Somebody was recently selling a well done up Kelly Peterson 44 on another thread for 105K. Suggest you look a little harder, stop worrying about what you might get out of it at the end. You still got a lot of life left, get out and enjoy it while you can....Plus you'll get so bored out here you'll be looking for projects to do!
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  #17  
Old 02-28-2013
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Re: Make do with wrong boat

For what you want to do, a C400 or 420 is fine. If you are concerned about tankage, add a watermaker, and some diesel jerry cans and you are good. You can go anywhere in the Bahamas and the Caribbean without having to make a run of more than 150 miles. That's basically 1 overnight passage. Island hopping is the best part if you have the time. You could manage that in any boat as long as you watch the weather carefully. Also, Fuel and water are available everywhere, carrying more is convenient, but not a necessity.
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Old 02-28-2013
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Re: Make do with wrong boat

Ive been on new boats and things break or dont work, wire connectors that have problems and need to be traced down and fixed, exhaust fitting cracks. If you think you can buy any boat and not have to continually work on it you are mistaken. All boats even new boats are a continual work in progress.
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  #19  
Old 02-28-2013
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Re: Make do with wrong boat

Obviously, you know what will work best for you. But I'm with the crowd that advocates buying an older boat and save the money. There are a ton of boats available right now--I just got a good deal on a boat that I wouldn't hesitate to take to the Caribbean after a couple of additions.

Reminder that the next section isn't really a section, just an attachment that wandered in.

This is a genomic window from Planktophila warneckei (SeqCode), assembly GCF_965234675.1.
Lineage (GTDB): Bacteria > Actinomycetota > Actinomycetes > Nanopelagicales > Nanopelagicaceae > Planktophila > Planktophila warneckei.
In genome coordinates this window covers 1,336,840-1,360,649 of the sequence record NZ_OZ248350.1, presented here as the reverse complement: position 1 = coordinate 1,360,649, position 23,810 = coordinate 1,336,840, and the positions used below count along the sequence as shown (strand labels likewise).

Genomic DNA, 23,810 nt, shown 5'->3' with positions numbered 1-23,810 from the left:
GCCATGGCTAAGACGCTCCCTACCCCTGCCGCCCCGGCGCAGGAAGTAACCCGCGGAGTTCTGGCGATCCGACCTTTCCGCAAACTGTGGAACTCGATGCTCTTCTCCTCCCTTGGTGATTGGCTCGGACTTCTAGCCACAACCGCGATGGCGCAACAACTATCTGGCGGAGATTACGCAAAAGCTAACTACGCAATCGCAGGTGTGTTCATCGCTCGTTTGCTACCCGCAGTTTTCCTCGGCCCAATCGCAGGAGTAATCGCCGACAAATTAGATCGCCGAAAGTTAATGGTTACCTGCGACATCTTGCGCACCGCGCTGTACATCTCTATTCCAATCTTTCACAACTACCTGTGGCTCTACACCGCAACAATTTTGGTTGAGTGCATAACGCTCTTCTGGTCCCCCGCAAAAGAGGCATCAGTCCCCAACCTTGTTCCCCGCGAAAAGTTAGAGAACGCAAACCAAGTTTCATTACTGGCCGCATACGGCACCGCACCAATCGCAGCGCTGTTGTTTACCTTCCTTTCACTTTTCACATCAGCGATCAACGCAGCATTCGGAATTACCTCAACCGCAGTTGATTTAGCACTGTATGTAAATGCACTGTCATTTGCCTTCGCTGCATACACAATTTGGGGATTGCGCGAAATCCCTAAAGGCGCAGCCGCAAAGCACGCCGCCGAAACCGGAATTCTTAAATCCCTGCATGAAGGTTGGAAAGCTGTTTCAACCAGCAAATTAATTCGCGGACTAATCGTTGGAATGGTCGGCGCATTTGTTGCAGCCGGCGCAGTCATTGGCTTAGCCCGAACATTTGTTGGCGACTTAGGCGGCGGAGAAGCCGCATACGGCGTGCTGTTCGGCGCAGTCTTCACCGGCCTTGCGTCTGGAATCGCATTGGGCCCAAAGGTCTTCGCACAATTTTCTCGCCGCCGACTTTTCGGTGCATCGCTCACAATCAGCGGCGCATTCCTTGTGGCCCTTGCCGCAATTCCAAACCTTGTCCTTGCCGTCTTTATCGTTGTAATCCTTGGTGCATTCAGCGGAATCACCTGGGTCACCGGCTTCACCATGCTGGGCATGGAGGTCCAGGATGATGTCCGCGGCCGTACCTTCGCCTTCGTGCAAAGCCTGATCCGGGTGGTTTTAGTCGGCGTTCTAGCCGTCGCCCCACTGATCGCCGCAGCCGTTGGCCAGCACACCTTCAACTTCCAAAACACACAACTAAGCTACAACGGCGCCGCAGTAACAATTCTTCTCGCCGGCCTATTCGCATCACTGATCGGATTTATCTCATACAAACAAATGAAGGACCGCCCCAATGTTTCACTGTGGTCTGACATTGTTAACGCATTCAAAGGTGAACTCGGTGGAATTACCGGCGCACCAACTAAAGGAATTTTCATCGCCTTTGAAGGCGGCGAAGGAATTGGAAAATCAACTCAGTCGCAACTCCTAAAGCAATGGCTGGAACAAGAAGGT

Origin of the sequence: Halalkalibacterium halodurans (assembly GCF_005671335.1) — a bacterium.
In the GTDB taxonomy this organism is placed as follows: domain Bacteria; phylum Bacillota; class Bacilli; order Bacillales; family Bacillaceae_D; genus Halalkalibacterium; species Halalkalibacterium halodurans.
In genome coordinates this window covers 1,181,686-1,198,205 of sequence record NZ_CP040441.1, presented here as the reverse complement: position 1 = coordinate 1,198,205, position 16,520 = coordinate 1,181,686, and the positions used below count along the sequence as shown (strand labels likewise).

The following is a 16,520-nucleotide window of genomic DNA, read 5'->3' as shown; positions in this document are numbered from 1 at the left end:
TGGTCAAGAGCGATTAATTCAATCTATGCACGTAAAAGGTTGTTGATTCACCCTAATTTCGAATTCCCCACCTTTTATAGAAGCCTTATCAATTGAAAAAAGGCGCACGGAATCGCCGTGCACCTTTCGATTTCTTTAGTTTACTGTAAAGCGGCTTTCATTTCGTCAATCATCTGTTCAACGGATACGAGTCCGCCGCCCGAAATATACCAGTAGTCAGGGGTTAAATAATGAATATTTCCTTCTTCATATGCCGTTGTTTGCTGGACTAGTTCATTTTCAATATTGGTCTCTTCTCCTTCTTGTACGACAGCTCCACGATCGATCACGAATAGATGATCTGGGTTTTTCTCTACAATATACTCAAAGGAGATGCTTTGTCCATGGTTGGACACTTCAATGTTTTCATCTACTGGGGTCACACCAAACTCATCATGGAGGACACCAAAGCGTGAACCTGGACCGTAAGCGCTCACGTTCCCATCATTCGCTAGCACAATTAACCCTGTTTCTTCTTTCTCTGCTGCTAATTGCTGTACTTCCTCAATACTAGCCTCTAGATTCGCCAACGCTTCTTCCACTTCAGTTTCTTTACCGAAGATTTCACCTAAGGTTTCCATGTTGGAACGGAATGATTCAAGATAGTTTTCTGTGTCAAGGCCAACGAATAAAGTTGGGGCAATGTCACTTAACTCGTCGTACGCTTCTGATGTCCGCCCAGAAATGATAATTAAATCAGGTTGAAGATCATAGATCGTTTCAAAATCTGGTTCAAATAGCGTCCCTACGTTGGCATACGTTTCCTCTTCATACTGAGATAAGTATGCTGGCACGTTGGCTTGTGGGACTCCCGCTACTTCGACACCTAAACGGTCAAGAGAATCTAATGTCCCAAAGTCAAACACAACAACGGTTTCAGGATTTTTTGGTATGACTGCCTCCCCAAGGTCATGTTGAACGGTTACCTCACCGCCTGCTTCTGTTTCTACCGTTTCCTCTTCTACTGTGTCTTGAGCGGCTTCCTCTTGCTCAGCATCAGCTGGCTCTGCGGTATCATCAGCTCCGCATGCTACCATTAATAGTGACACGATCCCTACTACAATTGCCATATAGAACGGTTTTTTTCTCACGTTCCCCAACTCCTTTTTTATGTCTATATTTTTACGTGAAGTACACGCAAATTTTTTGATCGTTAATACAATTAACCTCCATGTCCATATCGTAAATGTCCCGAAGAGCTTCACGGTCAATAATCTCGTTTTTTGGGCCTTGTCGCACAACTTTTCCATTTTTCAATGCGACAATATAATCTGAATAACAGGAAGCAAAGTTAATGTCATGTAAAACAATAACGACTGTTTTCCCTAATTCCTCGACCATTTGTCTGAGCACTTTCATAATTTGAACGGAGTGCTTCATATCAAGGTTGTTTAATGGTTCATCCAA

I am surprised you're that worried about breaking down. A new boat is still going to have problems; boats break. That's what keeps many of my friends in bread and rum. After all, the definition of cruising is fixing your boat in a series of exotic ports.

One good reason I can think of to not worry about the boat breaking down (bearing in mind that you have a bunch extra in the bank to cover hiring someone) is that you get to meet the locals and through them get an "in" into the local culture and really get to make friends with them. It's a pretty cool thing. And it's another thing that separates we travelers from tourists.

Of course it's all a matter of how you want to approach problems, too. You're cruising; what's your hurry? Or as they say in the islands, "Soon come, mon."

My budget is a fraction of yours, but even it wasn't, I suspect I'd have settled on about the same boat. Personally, I'd go nuts just sitting around munching on lotuses all day!

All the above being said, you're you and I'm me, and you know what's best for you.
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Old 02-28-2013
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Re: Make do with wrong boat

Quote:
Originally Posted by Andrew Burton View Post
Obviously, you know what will work best for you. But I'm with the crowd that advocates buying an older boat and save the money. There are a ton of boats available right now--I just got a good deal on a boat that I wouldn't hesitate to take to the Caribbean after a couple of additions.
I like your style. And it's not like I really have enough money to do what I was talking about without liquidating retirement funds, not smart either.

So what did you buy and what condition is it in and if you don't mind what did you pay?